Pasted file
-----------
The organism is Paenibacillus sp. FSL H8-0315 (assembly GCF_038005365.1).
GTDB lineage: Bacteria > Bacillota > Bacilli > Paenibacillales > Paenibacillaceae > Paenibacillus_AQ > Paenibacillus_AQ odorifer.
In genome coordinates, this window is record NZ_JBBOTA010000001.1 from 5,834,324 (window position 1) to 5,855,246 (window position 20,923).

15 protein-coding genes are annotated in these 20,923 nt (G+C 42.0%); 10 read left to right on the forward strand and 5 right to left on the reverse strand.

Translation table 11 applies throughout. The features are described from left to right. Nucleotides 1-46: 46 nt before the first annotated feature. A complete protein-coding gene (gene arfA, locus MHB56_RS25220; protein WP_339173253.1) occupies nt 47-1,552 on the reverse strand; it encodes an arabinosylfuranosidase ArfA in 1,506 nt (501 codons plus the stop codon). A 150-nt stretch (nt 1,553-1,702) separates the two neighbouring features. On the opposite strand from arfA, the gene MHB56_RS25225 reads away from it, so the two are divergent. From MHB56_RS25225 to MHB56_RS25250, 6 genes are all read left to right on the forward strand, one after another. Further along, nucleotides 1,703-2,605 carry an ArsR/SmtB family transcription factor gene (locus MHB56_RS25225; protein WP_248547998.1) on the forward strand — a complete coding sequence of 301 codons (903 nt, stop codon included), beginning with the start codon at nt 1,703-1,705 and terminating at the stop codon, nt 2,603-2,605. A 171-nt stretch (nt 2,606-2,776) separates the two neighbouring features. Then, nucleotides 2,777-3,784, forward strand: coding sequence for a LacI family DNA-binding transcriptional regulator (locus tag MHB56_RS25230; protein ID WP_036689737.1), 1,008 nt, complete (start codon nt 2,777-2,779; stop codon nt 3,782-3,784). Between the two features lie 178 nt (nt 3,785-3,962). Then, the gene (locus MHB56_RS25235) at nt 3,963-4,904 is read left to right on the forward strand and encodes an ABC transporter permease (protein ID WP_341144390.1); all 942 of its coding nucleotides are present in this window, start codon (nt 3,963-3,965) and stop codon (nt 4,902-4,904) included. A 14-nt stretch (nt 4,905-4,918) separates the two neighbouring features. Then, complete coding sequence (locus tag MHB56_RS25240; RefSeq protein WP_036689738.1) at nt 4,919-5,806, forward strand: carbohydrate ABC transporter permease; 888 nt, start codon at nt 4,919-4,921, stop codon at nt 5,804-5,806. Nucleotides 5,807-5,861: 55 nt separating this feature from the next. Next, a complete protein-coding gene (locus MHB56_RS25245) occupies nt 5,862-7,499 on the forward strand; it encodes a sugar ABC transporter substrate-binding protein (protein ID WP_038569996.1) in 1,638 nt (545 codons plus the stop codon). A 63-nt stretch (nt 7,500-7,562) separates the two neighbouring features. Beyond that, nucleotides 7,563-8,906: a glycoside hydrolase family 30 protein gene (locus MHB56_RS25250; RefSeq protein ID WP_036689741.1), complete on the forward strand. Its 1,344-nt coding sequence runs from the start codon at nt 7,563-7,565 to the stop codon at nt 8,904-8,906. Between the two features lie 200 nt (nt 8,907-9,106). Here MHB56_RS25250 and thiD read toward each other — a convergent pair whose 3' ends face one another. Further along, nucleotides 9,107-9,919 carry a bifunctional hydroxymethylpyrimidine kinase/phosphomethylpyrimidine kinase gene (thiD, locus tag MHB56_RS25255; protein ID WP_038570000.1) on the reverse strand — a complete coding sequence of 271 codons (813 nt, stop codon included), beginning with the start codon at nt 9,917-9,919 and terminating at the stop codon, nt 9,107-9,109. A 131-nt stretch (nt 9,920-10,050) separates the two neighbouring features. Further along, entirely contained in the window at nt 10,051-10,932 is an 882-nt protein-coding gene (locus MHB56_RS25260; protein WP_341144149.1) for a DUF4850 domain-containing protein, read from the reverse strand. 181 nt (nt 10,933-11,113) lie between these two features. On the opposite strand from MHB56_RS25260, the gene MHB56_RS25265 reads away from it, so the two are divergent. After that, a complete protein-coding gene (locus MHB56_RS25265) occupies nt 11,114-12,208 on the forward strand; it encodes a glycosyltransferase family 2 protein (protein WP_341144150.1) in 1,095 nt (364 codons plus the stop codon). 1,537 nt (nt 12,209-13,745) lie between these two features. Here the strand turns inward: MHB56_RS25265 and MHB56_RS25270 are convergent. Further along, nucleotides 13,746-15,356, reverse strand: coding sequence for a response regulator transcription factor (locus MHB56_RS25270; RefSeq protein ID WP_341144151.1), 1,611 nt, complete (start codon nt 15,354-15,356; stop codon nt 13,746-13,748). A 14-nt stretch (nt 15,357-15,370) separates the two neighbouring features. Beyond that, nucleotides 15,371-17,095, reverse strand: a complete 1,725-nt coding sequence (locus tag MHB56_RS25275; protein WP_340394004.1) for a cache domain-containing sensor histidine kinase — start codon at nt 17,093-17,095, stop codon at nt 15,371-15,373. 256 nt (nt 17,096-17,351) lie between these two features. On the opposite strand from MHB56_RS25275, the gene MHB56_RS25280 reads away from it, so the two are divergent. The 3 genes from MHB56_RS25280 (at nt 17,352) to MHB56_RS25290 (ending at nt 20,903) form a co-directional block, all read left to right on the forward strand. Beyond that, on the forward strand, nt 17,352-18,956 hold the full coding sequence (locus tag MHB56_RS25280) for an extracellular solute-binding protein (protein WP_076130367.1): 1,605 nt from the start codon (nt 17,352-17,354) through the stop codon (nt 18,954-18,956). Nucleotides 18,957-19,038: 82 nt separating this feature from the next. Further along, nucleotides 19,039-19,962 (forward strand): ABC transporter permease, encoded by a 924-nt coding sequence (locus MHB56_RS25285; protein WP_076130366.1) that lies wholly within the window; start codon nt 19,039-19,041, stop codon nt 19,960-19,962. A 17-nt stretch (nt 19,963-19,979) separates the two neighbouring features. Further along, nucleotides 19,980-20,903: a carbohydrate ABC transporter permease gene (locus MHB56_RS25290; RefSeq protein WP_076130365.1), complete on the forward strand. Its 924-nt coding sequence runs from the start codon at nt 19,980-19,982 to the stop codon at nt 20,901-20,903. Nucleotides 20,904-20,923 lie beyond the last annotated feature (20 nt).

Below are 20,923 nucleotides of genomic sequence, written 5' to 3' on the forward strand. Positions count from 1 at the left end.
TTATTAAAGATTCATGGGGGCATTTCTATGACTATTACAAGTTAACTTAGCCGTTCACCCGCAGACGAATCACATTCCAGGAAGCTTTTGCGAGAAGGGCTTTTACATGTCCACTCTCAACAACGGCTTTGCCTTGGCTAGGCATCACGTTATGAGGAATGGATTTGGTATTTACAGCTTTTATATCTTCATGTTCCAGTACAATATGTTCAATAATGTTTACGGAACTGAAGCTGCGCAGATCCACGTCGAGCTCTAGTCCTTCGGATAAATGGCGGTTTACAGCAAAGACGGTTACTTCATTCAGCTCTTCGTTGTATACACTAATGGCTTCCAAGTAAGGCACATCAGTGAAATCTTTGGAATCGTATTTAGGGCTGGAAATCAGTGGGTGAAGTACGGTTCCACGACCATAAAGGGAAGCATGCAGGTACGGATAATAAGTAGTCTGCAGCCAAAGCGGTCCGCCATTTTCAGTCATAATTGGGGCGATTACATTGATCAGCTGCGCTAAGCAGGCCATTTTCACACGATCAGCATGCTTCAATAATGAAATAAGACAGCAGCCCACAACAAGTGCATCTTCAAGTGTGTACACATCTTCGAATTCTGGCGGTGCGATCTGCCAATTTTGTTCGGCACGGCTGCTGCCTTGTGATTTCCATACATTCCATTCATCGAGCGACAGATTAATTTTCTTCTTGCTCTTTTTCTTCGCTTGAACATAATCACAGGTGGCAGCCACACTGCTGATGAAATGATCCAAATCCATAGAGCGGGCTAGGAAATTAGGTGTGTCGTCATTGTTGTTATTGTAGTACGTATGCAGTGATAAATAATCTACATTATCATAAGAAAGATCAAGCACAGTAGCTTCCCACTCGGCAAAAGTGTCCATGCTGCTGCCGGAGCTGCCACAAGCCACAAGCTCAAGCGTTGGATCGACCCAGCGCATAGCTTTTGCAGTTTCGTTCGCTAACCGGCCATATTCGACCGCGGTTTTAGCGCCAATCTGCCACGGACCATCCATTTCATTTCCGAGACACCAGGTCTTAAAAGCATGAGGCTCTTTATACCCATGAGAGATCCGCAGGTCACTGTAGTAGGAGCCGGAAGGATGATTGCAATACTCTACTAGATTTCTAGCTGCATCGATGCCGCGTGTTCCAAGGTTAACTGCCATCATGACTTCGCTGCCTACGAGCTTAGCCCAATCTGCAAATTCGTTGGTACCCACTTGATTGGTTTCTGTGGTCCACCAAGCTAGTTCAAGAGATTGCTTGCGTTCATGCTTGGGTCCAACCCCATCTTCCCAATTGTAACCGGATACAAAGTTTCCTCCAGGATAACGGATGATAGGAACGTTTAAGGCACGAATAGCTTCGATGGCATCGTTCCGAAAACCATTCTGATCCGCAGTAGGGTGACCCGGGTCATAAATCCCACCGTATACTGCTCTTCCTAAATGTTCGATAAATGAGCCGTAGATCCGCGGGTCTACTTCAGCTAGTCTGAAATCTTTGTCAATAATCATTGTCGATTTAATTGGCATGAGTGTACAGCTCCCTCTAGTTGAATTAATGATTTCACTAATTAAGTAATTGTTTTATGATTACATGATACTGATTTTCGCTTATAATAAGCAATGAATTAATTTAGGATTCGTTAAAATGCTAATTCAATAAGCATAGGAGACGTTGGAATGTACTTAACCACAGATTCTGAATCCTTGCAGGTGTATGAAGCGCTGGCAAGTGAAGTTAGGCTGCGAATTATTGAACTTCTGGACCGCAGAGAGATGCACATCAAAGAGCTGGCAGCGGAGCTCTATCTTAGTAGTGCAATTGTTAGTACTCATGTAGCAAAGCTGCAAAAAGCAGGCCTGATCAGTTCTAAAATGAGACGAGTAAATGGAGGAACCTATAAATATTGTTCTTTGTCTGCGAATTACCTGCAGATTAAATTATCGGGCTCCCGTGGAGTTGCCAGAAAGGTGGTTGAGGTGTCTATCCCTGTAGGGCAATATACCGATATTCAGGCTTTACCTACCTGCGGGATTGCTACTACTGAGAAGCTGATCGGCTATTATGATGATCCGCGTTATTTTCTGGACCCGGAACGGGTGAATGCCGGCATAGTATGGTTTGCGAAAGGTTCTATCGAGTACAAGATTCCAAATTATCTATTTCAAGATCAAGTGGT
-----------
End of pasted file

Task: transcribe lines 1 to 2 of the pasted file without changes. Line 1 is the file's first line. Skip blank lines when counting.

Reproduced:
The organism is Paenibacillus sp. FSL H8-0315 (assembly GCF_038005365.1).
GTDB lineage: Bacteria > Bacillota > Bacilli > Paenibacillales > Paenibacillaceae > Paenibacillus_AQ > Paenibacillus_AQ odorifer.